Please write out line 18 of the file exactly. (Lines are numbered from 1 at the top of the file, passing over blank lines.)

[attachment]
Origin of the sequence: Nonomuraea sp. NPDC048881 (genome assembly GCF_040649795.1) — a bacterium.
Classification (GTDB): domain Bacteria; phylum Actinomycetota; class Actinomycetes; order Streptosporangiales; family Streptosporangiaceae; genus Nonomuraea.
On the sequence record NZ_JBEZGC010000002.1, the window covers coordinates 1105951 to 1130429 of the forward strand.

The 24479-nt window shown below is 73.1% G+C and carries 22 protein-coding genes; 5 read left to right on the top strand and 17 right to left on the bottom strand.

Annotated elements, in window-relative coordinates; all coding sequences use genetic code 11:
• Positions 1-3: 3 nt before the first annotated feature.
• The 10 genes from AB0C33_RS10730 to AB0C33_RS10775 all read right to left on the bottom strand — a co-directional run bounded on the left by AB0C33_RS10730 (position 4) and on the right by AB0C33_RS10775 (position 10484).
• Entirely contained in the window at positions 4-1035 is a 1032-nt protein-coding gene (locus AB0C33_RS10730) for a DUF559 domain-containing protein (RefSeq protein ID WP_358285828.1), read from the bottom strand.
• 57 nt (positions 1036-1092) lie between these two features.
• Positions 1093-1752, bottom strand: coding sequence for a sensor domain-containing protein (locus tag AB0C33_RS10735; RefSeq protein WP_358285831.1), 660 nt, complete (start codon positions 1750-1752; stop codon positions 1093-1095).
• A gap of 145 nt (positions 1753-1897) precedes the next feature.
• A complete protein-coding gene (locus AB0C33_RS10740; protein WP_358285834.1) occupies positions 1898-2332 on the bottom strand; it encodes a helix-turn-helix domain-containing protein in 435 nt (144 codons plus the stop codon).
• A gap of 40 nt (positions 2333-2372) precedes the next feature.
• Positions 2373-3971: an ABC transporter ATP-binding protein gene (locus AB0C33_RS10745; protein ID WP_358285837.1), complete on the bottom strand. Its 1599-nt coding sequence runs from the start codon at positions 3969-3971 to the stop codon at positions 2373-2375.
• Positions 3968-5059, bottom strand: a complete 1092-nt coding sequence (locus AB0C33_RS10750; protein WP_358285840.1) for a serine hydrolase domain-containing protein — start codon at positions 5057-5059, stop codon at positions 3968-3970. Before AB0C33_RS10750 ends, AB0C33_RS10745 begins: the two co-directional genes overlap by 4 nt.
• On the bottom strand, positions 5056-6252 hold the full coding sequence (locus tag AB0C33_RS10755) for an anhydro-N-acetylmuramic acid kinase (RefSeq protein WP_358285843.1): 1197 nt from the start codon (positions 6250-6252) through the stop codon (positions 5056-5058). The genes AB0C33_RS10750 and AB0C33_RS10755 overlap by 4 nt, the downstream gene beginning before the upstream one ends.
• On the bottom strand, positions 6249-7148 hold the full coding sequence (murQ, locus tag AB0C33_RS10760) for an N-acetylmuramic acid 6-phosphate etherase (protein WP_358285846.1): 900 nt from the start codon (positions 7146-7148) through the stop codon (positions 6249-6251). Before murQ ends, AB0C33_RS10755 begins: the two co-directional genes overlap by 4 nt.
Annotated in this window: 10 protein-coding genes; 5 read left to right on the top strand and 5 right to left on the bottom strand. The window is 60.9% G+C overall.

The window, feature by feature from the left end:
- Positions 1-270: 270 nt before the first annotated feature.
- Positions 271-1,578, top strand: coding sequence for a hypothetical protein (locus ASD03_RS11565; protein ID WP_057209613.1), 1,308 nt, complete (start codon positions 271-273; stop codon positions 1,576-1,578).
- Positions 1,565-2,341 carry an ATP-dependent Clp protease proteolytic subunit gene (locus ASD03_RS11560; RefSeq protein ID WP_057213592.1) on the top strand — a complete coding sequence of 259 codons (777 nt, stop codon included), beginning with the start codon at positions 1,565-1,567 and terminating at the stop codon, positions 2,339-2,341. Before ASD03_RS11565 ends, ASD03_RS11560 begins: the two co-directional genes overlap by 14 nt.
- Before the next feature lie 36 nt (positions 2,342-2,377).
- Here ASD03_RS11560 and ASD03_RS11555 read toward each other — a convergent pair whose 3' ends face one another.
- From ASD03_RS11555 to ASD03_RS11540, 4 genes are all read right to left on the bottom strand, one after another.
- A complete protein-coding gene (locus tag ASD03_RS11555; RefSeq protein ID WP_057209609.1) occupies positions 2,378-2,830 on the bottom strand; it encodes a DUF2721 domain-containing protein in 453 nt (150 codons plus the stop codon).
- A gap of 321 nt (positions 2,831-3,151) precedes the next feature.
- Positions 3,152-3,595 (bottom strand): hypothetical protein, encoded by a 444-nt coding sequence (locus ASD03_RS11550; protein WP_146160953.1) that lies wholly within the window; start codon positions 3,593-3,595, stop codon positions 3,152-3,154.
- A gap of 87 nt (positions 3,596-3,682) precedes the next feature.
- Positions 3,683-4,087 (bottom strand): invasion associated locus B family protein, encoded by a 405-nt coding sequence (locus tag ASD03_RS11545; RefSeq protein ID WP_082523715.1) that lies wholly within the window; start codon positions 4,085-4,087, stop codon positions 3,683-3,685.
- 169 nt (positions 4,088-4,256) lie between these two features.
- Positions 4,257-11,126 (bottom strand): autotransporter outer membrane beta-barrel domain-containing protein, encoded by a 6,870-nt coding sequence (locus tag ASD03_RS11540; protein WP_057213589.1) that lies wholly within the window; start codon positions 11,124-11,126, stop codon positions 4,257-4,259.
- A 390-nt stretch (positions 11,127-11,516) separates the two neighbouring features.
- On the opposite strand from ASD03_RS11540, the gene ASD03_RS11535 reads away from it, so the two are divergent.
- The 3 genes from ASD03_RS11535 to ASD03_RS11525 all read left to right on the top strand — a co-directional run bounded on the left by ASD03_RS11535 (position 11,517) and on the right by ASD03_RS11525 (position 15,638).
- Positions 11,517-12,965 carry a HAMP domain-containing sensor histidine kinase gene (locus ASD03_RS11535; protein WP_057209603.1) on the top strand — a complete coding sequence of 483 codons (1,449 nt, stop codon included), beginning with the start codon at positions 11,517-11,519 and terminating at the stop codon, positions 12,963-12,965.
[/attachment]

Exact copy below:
Annotated in this window: 10 protein-coding genes; 5 read left to right on the top strand and 5 right to left on the bottom strand. The window is 60.9% G+C overall.